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5 2 4 habitats in need of help TG

5.2.4

Habitats in Need
of Help
SUMMARY

The growth of human populations
often results in greater demand for limited
natural resources and the clearing of land to
meet people’s needs. The author explains how
this trend contributes to the alarming loss of
animal habitats such as forests, prairies, and
coral reefs, and results in steeply declining
animal populations. The author also presents
stories of how people across America are fighting back by working to save animal habitats.

LESSON VOCABULARY

conservation
enthusiastic
investigation


contribute
environment

INTRODUCE THE BOOK
INTRODUCE THE TITLE AND AUTHOR

Discuss
with students the title and the author of
Habitats in Need of Help. Invite them to ask
questions about the title. What is a habitat,
and whose habitat needs help? Why? Explain
how the cover image may offer clues on how
the author will answer these questions.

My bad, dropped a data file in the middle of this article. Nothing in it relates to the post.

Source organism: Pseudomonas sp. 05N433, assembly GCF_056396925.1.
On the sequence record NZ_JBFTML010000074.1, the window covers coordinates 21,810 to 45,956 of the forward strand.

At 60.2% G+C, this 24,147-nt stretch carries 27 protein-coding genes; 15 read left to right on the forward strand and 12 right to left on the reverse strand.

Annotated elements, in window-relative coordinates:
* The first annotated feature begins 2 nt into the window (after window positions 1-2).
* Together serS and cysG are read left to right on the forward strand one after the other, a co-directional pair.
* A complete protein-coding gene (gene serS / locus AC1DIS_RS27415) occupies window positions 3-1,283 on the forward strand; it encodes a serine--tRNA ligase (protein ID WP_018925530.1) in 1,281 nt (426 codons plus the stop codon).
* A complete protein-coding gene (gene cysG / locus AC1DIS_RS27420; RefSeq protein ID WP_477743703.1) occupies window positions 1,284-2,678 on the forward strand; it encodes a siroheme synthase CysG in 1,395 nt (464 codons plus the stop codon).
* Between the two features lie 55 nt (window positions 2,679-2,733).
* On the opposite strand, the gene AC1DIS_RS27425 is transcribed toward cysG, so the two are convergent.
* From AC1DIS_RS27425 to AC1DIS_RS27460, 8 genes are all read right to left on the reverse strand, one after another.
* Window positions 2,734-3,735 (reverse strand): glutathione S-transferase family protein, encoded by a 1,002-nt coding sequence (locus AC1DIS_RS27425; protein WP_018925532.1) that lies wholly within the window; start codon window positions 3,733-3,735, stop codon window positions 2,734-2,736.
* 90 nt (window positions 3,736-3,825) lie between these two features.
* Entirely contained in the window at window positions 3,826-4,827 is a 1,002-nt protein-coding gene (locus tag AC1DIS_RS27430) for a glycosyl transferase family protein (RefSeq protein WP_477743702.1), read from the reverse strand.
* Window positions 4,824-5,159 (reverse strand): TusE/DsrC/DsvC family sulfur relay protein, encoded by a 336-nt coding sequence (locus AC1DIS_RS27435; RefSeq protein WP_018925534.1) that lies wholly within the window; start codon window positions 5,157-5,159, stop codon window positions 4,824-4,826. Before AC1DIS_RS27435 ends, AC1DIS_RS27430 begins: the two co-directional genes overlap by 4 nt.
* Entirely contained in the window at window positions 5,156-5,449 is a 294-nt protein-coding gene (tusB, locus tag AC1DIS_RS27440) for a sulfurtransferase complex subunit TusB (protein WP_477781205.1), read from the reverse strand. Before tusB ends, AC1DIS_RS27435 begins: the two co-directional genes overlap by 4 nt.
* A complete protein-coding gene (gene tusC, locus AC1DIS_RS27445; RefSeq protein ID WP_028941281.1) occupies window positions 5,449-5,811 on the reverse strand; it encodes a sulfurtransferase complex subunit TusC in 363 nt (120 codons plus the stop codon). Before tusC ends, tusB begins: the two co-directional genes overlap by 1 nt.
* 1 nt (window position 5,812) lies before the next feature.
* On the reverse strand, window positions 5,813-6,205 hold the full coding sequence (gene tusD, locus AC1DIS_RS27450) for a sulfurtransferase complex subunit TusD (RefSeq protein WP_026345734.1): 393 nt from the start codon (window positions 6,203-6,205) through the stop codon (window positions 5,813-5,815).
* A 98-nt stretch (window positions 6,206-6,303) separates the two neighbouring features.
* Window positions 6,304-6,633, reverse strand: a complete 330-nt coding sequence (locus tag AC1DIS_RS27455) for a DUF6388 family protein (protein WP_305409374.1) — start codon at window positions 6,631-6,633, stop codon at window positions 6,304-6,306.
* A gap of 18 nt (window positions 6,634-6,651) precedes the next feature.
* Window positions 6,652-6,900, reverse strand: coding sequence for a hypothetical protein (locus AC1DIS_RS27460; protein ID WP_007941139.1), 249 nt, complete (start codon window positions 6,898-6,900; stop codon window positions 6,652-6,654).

BUILD BACKGROUND

Tell students that a
habitat is a place where living things can find
food, water, shelter, and nesting places. Ask
students to think about their own habitats and
those of different animals. Discuss how these
places meet the needs of living things.

PREVIEW/USE TEXT FEATURES

Ask students
to flip through the book, glancing only at
the photos. Then have them preview it
again, taking time to study the images and
accompanying captions slowly and carefully.
Discuss how this second read-through
changes their understanding of the book’s
subject.

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FACT AND OPINION
ASK QUESTIONS


READ THE BOOK
SET PURPOSE

Have students set a purpose
for reading Habitats in Need of Help. Their
own interests in animals, as well as their
experience and knowledge of animal
habititats, should guide this purpose. How
would animals be affected by the loss of their
homes? How could this loss be prevented?

STRATEGY SUPPORT: ASK QUESTIONS

Tell
students that a good question often starts
with a question word such as who, what,
when, where, why, and how. It also asks about
an important detail of the story that can be